Bio Waste Treatment

  • A. V. Narasimha SwamyEmail author


The organic wastewaters emanated from industries and domestic sources if discharged to inland surface waters without proper treatment, will lead to damage of the environment. In order to protect environment, it is essential to treat these wastewaters originating from industrial or domestic sources by physical, chemical or biological methods. Since the composition of wastewaters is not uniform and complex in nature, biowaste treatment seems to be an economically viable solution. Certain organic chemical wastewaters are difficult to biodegrade and such wastewaters are considered to be recalcitrant. Nitroaromatic plant wastewaters fall under recalcitrant category of wastes. The acclimatization period of nitroaromatic wastewaters would be 4–6 weeks. Biowaste treatment takes an important role in treating various types of organic chemical industrial wastewaters and domestic wastewaters. Biological wastewater treatment can be either aerobic or anaerobic in nature. These microorganisms may be strict aerobes or anaerobes or could be facultative. Nevertheless biowaste treatment plays a key role in wastewater treatment system. Some organic industrial wastewaters can be easily treated so that the final biochemical oxygen demand (BOD) is almost zero. Interestingly certain recalcitrant organic compounds like nitroaromatic compounds are difficult to be degraded by aerobic bacteria. Even these recalcitrant compounds are treated by aerobic microorganisms after proper acclimatization and finally the treated wastewater contains simpler organic compounds that could be nontoxic in nature. Essentially the benzene ring is broken to simpler compounds like pyruvate and the treated wastewater can be discharged to inland surface water streams. Further the treated wastewater is subjected to bioassay test, so as to confirm its nontoxic nature. The fundamental concepts of the aerobic and anaerobic treatment along with a case study of nitroaromatic plant wastewaters are discussed in this chapter.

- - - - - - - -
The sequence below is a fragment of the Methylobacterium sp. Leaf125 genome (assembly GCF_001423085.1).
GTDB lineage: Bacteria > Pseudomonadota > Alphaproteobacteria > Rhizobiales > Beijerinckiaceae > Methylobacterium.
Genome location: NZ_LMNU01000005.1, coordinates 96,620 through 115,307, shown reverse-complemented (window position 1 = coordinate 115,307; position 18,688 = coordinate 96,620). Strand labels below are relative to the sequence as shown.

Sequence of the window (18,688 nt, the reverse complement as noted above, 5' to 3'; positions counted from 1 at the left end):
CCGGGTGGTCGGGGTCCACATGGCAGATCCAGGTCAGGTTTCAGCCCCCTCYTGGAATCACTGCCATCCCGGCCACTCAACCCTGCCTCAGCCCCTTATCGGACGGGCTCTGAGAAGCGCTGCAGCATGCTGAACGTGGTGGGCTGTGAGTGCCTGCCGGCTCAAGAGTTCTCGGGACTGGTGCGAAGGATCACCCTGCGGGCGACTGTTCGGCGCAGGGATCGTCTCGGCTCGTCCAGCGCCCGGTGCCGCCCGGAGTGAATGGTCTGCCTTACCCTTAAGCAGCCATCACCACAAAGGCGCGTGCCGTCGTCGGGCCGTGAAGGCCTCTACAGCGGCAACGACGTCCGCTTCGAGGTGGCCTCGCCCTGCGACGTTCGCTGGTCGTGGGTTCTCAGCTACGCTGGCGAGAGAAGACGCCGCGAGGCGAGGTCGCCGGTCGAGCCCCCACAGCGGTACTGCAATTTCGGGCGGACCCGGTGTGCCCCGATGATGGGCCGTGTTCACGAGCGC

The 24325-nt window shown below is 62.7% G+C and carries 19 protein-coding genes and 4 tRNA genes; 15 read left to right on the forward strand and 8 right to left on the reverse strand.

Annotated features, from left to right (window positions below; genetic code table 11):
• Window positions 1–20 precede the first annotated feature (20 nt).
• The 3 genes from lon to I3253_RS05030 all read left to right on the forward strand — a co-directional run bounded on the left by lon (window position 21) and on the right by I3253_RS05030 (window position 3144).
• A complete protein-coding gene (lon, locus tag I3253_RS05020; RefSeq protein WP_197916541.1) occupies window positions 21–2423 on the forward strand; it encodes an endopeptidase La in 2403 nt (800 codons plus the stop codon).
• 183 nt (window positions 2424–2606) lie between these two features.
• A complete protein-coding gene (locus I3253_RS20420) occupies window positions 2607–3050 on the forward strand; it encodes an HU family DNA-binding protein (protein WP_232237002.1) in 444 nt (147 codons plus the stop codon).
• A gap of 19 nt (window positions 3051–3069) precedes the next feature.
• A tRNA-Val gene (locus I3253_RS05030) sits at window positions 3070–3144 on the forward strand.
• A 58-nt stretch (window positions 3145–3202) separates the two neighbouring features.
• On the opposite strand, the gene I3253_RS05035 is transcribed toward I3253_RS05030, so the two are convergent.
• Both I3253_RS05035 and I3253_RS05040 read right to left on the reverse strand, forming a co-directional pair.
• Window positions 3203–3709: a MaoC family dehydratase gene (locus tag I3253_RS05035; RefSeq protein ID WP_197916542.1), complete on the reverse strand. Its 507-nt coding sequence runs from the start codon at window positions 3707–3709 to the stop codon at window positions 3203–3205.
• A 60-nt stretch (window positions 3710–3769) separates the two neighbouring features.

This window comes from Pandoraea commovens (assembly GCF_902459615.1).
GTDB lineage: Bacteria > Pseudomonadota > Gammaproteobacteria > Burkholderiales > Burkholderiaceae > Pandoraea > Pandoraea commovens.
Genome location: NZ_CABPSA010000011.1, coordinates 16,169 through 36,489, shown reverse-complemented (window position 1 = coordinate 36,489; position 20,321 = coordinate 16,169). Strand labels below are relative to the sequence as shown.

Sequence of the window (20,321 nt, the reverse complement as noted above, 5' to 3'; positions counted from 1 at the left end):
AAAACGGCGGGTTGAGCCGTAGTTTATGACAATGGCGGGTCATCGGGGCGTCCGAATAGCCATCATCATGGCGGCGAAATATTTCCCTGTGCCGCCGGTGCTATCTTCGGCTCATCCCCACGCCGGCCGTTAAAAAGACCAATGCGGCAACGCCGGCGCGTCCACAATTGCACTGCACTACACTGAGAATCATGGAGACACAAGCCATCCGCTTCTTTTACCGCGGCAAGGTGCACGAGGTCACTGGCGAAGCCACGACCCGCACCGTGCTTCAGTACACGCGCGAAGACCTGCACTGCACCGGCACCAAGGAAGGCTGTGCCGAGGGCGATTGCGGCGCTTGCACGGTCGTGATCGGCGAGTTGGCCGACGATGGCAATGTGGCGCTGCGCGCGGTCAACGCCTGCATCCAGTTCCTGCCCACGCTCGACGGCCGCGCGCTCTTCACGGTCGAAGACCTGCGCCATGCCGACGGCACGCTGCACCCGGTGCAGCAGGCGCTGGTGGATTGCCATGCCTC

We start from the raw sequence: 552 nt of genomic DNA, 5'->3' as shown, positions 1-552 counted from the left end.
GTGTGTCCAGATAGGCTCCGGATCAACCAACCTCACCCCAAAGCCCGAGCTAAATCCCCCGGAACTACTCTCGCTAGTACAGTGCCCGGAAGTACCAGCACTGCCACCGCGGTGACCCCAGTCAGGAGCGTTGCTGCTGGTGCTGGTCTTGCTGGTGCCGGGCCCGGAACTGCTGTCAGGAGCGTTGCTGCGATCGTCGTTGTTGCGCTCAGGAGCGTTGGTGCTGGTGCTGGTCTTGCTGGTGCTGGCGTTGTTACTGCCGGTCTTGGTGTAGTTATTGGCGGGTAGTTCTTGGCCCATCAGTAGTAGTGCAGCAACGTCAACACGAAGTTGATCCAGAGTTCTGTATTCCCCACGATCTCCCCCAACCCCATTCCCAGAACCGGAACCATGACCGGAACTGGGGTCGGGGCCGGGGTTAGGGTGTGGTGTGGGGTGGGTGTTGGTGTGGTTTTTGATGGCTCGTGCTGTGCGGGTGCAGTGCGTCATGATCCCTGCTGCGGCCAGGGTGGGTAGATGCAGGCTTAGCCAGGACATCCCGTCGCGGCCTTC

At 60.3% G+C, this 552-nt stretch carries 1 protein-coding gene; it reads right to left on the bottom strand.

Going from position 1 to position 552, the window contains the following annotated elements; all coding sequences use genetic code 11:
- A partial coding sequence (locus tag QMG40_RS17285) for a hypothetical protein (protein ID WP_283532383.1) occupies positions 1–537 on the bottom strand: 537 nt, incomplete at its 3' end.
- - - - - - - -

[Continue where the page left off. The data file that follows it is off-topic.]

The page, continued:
Acclimatization Aerobic anaerobic microorganisms Nontoxic Bioassay Recalcitrant Wastewaters 



DO of seed control before incubation, mg/L


DO seed control after incubation, mg/L


Specific growth rate, and is expressed as μ


DO (dissolved oxygen of diluted sample immediately after preparation, mg/L


DO of diluted sample after 5 days incubation at 20C, mg/L


Recirculation ratio


Decimal volumetric fraction of sample used


Flow rate m3/day

\( Q_{\text{L}}^{n} \)

Hydraulic loading rate per unit area, \( {\text{m}}^{ 3} /{\text{d}} \cdot {\text{m}}^{ 2} \)


Concentration of substrate


Influent BOD, mg/L


Effluent BOD, mg/L


Effluent BOD5 after a contact time t, mg/L


Concentration of biomass, mg/L


Yield coefficient for conversion of BOD 5 days into bacterial cells, mg MLVSS/mg BOD5 removed


Volume of aerobic bioreactor, m3


BOD loading: kg/day


Saturation constant


SRT (solids retention time) or mean residence time θc


Mean cell residence time



The author is thankful to M/s Hindustan Organic Chemicals Limited for approving the proposal for publishing the ETP information. Particularly, the author would like to thank Mr. S.B. Bhide, Chairman and Managing Director of M/s. Hindustan Organic Chemicals Limited, Navi Mumbai, Maharashtra, India.

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Copyright information

© Springer Nature Switzerland AG 2019

Authors and Affiliations

  1. 1.HyderabadIndia

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